Nitish Pahwa has never seen The Titanic.
Throughout his career, Oddisee has used his pensive, clarion voice to comment on this country’s ever-morphing sociopolitical climate, whether in songs like “American Greed” from People Hear What They See, or “Lifting Shadows” from last year’s Alwasta. The Sudanese-American rapper/producer is an incisive songwriter, crafting music that’s often austere and aware, but never bleak. With “Like Really,” a single from his upcoming album The Iceberg (out February 24th on Mello Music Group), Oddisee has created another thoughtful commentary on the world of today. Over a mellow, serene beat, he bemoans a widespread absence of empathy and tolerance, but still strives for a positive future.
In the song’s first verse, Oddisee repeatedly asks a somber three-word question, using it to bookend the steady interrogation of his oppressors: “How you gonna make us great when we were never really that amazing? (nah, like really?) / Take it back to what, I don’t find hanging black lives entertaining (nah, like really?)” As ostensibly promised since its foundation, America should be the land of milk and honey, not the land of strange fruit. Still, like many others, Oddisee finds himself engaged in constant struggle.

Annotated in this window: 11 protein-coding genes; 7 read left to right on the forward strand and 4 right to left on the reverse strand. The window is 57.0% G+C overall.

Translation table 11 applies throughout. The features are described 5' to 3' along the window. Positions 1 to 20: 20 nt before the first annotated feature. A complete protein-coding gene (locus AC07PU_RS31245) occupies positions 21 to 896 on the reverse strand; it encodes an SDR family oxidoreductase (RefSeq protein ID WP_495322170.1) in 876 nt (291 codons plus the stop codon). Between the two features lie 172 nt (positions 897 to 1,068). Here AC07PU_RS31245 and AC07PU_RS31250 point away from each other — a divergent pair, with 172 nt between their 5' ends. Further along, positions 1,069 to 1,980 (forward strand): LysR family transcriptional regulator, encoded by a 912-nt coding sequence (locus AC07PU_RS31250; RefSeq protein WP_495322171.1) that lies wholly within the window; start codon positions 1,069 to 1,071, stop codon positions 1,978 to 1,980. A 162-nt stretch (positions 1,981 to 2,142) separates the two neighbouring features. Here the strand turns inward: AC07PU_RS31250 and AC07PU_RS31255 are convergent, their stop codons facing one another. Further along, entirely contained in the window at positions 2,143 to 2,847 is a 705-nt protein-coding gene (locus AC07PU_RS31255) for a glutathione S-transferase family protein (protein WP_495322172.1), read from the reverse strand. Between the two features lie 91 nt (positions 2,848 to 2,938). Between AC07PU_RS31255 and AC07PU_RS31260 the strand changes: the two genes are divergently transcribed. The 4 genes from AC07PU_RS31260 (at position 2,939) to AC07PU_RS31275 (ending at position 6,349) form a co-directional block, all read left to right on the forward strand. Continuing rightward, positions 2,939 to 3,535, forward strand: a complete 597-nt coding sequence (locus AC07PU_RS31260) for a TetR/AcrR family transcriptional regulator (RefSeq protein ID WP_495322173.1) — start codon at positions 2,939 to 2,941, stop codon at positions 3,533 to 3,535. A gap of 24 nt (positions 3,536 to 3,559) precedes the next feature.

In the second verse, Oddisee flips the phrase into a reinforcement of his resilience and his hope: “If you ain’t never cry about loss, don’t speak about the situation you’re in (nah, like really) / I ain’t got a big deal but I’m still a big deal & I feel important (nah, like really).” Despite his trials, despite his constant fights, Oddisee doesn’t give up; he grinds on, contributing to the movement, continually seeking that deeper message. “Like Really” may be a scathing appraisal of the modern world, but it is also a declaration of Oddisee’s fortitude.
On a recent Facebook post, Oddisee celebrated the America he knew: a place that would allow someone of his nationality and faith to perform his music in an inclusive environment. When a stray commenter questioned his conviction, Oddisee thoughtfully replied, “I can’t fix everything. I do what I can & what I must. This administration is not my first time I’m expressing my feelings & unfortunately it won’t be the last.” In these times, we need people of principle to speak through whatever possible means they have. Let us celebrate those who create spirited art and continually stand with and for others in the face of targeted bigotry.